A recent archaeological evaluation has shown remains from the medieval era to be on land where new houses are to be built.

The excavation happened at Temple Laugherne, Lower Broadheath, commissioned by Orion Heritage, in advance of the proposed residential development in the area.

The evaluation found remains of a substantial building believed to have been a chapel.

The report found: "Such a simple medieval chapel, otherwise undocumented, is a rare discovery. A medieval key was also found in the same vicinity.

"This building came to be set within its own enclosure, and this long influenced the laying out of later field boundaries and a trackway, remnants of which remained into the Nineteenth Century.

READ MORE: Plan to build homes next to Worcester floodplain

"During the evaluation, two areas, within the southern half of the development area, were more intently trenched, in order to target geophysical anomalies.

"Within one of these areas, a number of medieval features were proven which correlated broadly with the geophysical results, while any other features elsewhere were considered to be of low significance.

"Subsequent excavation was focussed on this area of medieval activity, which then revealed a hamlet with at least four earth-fast built structures in the form of posthole alignments and beam slots.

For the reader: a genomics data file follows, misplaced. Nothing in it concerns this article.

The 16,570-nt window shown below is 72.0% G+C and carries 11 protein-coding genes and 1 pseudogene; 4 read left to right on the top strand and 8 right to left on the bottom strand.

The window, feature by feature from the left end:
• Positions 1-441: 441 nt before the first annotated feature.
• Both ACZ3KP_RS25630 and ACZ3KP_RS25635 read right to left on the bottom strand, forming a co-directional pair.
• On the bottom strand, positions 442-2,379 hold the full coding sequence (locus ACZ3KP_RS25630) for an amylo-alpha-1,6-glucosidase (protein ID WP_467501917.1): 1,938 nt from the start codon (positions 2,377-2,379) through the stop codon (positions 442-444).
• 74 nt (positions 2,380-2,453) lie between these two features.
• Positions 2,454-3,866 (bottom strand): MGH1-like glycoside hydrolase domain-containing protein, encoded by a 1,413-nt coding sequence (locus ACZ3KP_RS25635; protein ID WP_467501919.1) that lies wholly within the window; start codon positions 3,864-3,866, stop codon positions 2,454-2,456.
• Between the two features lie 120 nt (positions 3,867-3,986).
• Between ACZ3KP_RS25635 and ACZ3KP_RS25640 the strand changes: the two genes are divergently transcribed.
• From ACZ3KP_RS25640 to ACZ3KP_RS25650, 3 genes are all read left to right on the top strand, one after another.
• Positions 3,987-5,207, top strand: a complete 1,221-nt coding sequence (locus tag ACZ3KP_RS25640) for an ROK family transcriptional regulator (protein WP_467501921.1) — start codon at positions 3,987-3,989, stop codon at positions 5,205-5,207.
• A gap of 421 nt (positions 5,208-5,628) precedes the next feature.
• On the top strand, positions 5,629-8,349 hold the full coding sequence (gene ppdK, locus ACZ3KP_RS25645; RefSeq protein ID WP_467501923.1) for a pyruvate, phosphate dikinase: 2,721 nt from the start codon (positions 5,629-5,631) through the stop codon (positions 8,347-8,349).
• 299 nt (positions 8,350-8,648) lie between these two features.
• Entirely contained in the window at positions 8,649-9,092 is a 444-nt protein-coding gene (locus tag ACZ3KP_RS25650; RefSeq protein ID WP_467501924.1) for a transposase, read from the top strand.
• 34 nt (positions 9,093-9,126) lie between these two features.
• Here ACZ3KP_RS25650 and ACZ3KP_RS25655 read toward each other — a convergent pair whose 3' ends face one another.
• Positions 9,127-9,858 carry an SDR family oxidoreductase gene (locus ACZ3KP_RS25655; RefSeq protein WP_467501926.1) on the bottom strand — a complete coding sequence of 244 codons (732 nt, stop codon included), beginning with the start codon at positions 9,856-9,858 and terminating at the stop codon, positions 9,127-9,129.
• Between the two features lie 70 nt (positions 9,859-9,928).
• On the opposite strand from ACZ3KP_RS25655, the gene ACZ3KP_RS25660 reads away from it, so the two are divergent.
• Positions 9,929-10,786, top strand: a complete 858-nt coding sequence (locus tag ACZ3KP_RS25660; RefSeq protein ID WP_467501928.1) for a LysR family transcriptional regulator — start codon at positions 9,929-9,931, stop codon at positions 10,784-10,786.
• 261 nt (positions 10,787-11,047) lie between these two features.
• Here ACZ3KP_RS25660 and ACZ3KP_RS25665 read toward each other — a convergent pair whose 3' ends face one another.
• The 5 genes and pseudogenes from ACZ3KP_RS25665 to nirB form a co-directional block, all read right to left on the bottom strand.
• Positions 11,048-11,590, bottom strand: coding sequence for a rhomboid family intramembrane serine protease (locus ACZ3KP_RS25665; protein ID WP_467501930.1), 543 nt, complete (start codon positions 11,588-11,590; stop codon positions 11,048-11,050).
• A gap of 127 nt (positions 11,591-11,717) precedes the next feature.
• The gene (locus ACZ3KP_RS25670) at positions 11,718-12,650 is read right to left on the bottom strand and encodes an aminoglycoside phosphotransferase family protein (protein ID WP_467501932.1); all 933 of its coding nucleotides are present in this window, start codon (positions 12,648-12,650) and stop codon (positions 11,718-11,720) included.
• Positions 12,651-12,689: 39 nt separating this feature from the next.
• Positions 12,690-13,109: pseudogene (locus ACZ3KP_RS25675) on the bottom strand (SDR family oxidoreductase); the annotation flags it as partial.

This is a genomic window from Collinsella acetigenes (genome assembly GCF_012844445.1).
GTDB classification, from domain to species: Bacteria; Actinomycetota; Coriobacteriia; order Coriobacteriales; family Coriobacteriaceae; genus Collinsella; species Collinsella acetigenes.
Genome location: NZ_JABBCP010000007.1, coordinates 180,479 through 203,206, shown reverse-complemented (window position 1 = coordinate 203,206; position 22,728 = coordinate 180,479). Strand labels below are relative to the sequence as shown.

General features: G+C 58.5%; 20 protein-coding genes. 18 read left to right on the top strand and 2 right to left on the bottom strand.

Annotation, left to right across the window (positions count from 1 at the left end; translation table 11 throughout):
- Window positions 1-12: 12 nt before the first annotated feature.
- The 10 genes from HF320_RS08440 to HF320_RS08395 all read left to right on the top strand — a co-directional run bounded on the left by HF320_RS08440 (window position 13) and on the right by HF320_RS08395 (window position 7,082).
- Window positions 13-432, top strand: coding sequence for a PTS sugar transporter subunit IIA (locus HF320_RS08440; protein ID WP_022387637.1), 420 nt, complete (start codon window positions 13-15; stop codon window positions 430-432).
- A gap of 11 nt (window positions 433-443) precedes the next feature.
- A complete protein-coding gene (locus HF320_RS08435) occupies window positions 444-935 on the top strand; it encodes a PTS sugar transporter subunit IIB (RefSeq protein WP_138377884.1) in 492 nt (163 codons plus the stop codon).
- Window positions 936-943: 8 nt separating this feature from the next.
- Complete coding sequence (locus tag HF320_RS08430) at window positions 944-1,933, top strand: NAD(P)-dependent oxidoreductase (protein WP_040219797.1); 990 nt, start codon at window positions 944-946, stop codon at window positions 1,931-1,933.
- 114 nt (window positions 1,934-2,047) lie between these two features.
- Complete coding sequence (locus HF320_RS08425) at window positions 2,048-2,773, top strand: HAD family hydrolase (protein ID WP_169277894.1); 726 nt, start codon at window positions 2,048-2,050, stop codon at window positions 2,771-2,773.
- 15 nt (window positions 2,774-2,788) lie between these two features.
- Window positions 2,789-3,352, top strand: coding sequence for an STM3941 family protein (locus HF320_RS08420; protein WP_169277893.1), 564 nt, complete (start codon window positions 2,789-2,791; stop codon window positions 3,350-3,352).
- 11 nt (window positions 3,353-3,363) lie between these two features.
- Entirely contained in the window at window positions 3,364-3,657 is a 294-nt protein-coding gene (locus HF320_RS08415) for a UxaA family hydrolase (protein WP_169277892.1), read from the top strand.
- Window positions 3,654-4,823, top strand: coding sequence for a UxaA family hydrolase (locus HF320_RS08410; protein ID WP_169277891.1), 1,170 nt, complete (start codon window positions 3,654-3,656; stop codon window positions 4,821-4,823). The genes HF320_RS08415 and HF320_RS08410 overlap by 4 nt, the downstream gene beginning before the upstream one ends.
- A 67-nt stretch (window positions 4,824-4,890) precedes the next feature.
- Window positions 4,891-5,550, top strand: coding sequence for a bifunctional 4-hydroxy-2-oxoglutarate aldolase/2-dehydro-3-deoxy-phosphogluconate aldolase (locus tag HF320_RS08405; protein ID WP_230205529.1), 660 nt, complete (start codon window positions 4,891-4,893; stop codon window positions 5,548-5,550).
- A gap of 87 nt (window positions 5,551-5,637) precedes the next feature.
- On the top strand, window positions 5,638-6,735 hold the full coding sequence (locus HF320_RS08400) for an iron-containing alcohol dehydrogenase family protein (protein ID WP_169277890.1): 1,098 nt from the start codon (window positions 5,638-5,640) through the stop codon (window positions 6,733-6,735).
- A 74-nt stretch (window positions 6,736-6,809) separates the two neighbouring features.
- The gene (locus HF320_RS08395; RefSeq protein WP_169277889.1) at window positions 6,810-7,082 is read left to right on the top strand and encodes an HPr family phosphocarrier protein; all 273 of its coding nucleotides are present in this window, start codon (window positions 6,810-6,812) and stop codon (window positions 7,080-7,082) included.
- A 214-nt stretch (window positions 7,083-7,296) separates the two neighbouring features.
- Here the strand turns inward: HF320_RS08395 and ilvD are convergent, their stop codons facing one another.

"These sat within plots.

"Related to one of these, two pits were filled a large amount of charred grain.

"The ephemeral nature of the buildings suggested that the settlement was relatively short-lived, and had belonged to the Thirteenth and/or Fourteenth Century."

Councillor Richard Udall said: “This is a very important historical discovery, which unfortunately could be lost by development. Evidence exists of a settlement on this site going back to Roman times. I would sincerely hope the developers will acknowledge the history and preserve some of the site, so it can be further explored and understood in the future.

READ MORE: Gate by Northwick Lido padlocked shut 

"The historical significance of being linked to the Templar Knights and having a Templar Chapel on the site, must be recognised with future street names and historical information made available for future generations to learn and enjoy. Our heritage is important and the facts and information which are part of the discovery, should not be lost forever due to development."

Cllr Udall suggested that developers consider keeping something at the residential development to refer residents to what the land was like before houses were built there.